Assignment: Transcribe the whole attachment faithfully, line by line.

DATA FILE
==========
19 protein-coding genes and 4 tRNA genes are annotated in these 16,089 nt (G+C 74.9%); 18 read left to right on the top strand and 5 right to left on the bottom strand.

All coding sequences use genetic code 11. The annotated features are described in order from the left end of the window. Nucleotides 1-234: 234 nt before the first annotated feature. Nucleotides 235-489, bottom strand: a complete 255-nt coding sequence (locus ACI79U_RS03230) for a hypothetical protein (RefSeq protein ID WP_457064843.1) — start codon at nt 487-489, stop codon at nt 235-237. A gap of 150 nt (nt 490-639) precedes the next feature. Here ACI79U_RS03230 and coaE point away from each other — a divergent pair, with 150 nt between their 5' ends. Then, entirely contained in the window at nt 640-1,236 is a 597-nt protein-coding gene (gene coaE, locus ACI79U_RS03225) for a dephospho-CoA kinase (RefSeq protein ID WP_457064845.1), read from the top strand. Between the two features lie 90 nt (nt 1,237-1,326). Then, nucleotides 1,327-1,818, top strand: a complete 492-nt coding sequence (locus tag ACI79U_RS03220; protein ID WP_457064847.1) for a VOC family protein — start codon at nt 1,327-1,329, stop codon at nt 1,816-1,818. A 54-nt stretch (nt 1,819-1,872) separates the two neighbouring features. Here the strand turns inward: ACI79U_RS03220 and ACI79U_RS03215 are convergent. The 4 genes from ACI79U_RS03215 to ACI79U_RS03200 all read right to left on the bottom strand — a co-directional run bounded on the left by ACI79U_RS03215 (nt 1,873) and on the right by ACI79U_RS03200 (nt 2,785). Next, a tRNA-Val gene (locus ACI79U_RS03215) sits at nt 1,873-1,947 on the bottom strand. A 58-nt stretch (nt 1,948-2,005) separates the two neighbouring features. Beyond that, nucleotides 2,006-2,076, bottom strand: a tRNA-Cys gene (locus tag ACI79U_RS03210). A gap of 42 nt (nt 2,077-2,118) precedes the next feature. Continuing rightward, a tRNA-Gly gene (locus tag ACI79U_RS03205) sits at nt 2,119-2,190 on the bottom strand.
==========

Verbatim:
19 protein-coding genes and 4 tRNA genes are annotated in these 16,089 nt (G+C 74.9%); 18 read left to right on the top strand and 5 right to left on the bottom strand.

All coding sequences use genetic code 11. The annotated features are described in order from the left end of the window. Nucleotides 1-234: 234 nt before the first annotated feature. Nucleotides 235-489, bottom strand: a complete 255-nt coding sequence (locus ACI79U_RS03230) for a hypothetical protein (RefSeq protein ID WP_457064843.1) — start codon at nt 487-489, stop codon at nt 235-237. A gap of 150 nt (nt 490-639) precedes the next feature. Here ACI79U_RS03230 and coaE point away from each other — a divergent pair, with 150 nt between their 5' ends. Then, entirely contained in the window at nt 640-1,236 is a 597-nt protein-coding gene (gene coaE, locus ACI79U_RS03225) for a dephospho-CoA kinase (RefSeq protein ID WP_457064845.1), read from the top strand. Between the two features lie 90 nt (nt 1,237-1,326). Then, nucleotides 1,327-1,818, top strand: a complete 492-nt coding sequence (locus tag ACI79U_RS03220; protein ID WP_457064847.1) for a VOC family protein — start codon at nt 1,327-1,329, stop codon at nt 1,816-1,818. A 54-nt stretch (nt 1,819-1,872) separates the two neighbouring features. Here the strand turns inward: ACI79U_RS03220 and ACI79U_RS03215 are convergent. The 4 genes from ACI79U_RS03215 to ACI79U_RS03200 all read right to left on the bottom strand — a co-directional run bounded on the left by ACI79U_RS03215 (nt 1,873) and on the right by ACI79U_RS03200 (nt 2,785). Next, a tRNA-Val gene (locus ACI79U_RS03215) sits at nt 1,873-1,947 on the bottom strand. A 58-nt stretch (nt 1,948-2,005) separates the two neighbouring features. Beyond that, nucleotides 2,006-2,076, bottom strand: a tRNA-Cys gene (locus tag ACI79U_RS03210). A gap of 42 nt (nt 2,077-2,118) precedes the next feature. Continuing rightward, a tRNA-Gly gene (locus tag ACI79U_RS03205) sits at nt 2,119-2,190 on the bottom strand.